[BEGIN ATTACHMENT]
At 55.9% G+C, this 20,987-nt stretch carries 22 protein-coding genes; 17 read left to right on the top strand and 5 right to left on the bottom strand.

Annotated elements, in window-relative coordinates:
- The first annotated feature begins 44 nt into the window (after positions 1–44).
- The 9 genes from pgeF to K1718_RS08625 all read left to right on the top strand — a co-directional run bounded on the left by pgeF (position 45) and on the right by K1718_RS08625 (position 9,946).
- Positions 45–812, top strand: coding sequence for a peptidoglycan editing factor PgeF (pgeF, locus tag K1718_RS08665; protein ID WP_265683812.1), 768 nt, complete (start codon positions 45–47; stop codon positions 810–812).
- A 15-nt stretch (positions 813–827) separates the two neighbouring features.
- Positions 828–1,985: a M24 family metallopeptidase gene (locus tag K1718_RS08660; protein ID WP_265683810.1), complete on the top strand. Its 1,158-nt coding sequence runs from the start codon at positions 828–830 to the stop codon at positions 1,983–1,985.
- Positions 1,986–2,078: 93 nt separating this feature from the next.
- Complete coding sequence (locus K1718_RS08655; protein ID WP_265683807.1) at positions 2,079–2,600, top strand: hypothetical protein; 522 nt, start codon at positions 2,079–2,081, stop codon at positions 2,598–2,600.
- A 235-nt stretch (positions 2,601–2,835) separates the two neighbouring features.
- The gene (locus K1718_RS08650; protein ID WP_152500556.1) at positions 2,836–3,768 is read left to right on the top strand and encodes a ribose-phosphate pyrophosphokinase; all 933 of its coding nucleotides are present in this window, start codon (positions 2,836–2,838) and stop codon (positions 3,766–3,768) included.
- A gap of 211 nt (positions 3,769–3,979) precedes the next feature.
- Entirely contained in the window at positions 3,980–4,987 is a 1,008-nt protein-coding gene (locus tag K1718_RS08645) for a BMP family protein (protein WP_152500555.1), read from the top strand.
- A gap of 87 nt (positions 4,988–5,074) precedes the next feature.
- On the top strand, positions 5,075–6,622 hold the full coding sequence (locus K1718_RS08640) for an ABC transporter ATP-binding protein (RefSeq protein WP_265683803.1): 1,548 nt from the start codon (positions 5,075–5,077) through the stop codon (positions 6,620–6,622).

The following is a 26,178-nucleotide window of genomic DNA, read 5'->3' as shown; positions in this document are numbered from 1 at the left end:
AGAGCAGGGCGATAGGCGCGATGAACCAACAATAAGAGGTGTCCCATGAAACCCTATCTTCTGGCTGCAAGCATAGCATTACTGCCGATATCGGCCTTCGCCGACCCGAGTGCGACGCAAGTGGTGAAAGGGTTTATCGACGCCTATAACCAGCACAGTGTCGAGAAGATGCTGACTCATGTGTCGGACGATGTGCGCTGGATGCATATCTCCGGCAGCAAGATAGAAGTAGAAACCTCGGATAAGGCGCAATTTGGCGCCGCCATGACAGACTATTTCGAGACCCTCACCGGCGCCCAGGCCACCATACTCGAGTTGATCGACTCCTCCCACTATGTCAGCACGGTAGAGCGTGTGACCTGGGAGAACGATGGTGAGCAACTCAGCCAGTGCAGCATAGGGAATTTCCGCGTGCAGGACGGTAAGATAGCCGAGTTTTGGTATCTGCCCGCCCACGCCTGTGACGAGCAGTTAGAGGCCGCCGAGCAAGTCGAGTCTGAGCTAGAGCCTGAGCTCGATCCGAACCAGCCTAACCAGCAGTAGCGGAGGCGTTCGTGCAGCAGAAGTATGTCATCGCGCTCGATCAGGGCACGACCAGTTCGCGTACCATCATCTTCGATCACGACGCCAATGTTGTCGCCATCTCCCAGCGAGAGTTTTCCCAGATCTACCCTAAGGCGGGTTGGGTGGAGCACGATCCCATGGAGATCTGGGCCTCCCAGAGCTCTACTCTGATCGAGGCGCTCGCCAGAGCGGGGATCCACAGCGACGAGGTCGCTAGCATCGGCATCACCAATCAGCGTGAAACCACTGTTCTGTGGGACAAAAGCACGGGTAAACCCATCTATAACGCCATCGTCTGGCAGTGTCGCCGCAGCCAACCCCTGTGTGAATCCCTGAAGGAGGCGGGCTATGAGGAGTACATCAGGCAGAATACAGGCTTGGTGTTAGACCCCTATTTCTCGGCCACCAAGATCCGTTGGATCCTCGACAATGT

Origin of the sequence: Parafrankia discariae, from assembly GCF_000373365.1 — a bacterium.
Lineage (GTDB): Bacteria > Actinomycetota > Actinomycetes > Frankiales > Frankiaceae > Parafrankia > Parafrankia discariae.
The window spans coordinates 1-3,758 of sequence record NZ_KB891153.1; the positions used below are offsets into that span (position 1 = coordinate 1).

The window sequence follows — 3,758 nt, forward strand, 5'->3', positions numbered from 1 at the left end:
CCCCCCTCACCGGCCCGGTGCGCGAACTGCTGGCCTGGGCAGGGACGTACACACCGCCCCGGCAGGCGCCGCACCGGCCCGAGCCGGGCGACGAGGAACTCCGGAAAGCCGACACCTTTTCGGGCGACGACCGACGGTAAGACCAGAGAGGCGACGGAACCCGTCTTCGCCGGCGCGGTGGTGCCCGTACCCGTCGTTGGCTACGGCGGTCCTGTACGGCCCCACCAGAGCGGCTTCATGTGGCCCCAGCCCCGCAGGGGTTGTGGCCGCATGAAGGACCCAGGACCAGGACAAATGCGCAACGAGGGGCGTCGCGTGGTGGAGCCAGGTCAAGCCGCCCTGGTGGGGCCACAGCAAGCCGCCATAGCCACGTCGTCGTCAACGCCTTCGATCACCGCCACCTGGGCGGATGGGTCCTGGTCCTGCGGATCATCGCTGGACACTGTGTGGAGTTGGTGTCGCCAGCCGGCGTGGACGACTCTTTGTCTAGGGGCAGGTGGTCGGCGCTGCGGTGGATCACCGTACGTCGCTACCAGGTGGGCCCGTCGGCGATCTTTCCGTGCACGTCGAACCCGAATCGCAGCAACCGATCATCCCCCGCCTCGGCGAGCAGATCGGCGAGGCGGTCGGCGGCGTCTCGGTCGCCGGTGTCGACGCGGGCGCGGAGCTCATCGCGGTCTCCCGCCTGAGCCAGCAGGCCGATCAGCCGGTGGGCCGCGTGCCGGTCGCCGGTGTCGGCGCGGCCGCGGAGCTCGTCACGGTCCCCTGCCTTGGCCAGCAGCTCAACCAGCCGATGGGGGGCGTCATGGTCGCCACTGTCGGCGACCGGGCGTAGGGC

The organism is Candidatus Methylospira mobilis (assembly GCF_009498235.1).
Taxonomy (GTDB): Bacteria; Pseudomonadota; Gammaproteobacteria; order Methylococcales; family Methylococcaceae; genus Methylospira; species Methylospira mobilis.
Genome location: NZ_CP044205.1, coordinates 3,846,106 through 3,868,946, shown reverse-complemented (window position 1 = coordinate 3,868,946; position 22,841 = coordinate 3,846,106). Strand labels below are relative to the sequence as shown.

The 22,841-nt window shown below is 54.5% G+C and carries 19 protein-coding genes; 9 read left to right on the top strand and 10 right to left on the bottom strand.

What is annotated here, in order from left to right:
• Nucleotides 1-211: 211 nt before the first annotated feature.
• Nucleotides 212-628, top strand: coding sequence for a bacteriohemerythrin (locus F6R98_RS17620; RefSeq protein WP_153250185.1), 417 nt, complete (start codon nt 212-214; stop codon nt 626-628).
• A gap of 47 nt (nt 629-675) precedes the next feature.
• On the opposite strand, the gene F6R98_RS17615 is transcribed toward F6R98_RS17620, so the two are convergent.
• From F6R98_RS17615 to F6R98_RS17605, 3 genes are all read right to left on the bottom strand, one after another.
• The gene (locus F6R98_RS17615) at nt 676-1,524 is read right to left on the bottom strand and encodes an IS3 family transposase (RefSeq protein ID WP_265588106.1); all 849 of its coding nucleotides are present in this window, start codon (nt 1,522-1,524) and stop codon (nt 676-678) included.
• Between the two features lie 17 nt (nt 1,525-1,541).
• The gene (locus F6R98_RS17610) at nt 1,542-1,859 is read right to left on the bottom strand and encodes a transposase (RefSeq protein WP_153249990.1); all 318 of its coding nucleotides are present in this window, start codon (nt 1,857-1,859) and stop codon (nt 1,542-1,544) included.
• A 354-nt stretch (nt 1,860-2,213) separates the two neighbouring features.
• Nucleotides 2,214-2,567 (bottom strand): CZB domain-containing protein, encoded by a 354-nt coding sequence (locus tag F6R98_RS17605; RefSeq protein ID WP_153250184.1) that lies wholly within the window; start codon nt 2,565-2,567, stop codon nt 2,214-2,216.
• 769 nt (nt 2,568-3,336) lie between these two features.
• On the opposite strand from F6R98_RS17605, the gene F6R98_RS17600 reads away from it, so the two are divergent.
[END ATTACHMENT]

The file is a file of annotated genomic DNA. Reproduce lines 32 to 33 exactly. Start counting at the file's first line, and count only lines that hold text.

• From F6R98_RS17615 to F6R98_RS17605, 3 genes are all read right to left on the bottom strand, one after another.
• The gene (locus F6R98_RS17615) at nt 676-1,524 is read right to left on the bottom strand and encodes an IS3 family transposase (RefSeq protein ID WP_265588106.1); all 849 of its coding nucleotides are present in this window, start codon (nt 1,522-1,524) and stop codon (nt 676-678) included.